Thursday

Our Backyard Veggie Garden

One of my favorite childhood memories is heading to my granddad's backyard in the summertime and picking fresh summer tomatoes from the vines.  Ever since then I have loved and longed to have a successful backyard garden.  My grandad planted rows in ground from seeds.  His success, legendary and delicious.  Seriously good tomatoes and cucumbers.   I tried years ago to plant directly in our ground.  But the results were lack luster.  It was surprising to me because it seemed no amount of amending of my soil helped.  I finally wised up and had our soil tested.  When we got the results it was clear that it would take a serious investment of time and money to get our soil in shape.  I decided to container garden.  We had good success but I missed the sensation of walking through rows of tall tomato plants.

This year I decided to give a cinder block garden a try.  I layed out my plan and estimated I would need 22 cinder blocks to make my first bed.  After trying several recycle centers.  I headed to our local hardware store.  While I was there I met another customer who proved to be my green gardening fairy godfather.  I told him how my goal was to be as green as possible and that I hadn't found a recycle center that had cinder blocks to which he responded, "I have quite a few that you can have for free if you can move them."  Totally awesome.  He was able to give me enough material to make two beds not just one.  I was thrilled.

The hardest part of putting in the cinder block garden is moving the cinder blocks.  It is labor intensive.  I did almost all of the set up on my own.  My children watched and cheered me on, but I did not involve them at all in the moving or hauling of these beasts.  Here is how we put our garden together.

Step 1: Survive the Haul!!

Wear gloves. Cinder blocks aren't just heavy they chew your hands.
Wear long sleeves: They also chew you arms ... just cover your skin, trust me.
Get I dolly or wheelbarrow: I still don't have one of these but it's on my wishlist and would have made the hauling infinitely easier.

Step 2: Layer it.

I watched and read tons about cinder block gardening before getting started.  I decided to go with the lasagna layered approach to gardening.  So I covered the area with a few layers of cardboard to kill the weeds and still allow the worms and such to find there way into my raised bed.  Then I simply dry stacked the cinder blocks in the design I wanted.

Step 3: Water It.

I have a thing about not wanting to waste water.  Typically when you are filling your bed you will want to put in one layer of soil then water it in.  Then another layer of soil and water it in and so on until your bed is full.  Since I had time and started at the very beginning of our growing season rather than dumping a layer of dirt in and turning the hose on it, I filled the bed over the course of a couple of days.  We had several days rain in a row and I just let the rain water in the beds in for me.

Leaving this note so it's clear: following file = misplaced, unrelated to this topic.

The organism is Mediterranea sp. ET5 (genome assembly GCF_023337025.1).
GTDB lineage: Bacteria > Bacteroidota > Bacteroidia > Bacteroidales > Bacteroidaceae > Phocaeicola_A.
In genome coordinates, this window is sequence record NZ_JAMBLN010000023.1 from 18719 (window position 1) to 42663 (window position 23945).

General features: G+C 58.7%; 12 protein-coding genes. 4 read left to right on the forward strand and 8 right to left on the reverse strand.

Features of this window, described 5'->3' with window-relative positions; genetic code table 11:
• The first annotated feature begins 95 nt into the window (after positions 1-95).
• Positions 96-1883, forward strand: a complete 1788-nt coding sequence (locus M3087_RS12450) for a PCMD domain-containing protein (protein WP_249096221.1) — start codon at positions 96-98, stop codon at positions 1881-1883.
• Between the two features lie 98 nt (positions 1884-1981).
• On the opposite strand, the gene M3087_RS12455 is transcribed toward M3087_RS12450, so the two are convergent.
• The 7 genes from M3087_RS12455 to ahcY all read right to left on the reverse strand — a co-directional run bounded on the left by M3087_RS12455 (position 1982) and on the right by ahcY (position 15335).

Step 4: Plant it.

We used a mix of seedlings we sprouted, plants purchased from the garden center, and we sewed some seeds straight into the bed.  The seedlings we sprouted and the young plants we transplanted from the gardening center proved more likely to survive their first few weeks in the garden.  They were more tolerant of unexpected and heavy rains and able to survive the ensuing slugs and pill bugs. But I have to say the children and I both were more excited watching and "rooting" for our directly sewn seeds to sprout.  Also, while we lost almost half of bed of seeds to a pill bug/slug attack the seeds that survived seem stronger and heartier than our transplants.  Moral of the story .. if you are sewing seeds directly into the bed it's a numbers game.  You will likely lose as many as you sprout so plant abundantly. 





2 comments:

  1. I would of never thought to use center blocks. Plus they are super affordable.

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    Replies
    1. I was so nervous to give them a try. But, they have been working beautifully. :)

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The Wasting Nothing Philosophy

Playing, cooking, reading, exploring, loving, laughing, and making a mess with your little one is NEVER a waste of time! It is priority one! It's not just about getting to know your little one. It's about letting your little one get to know you!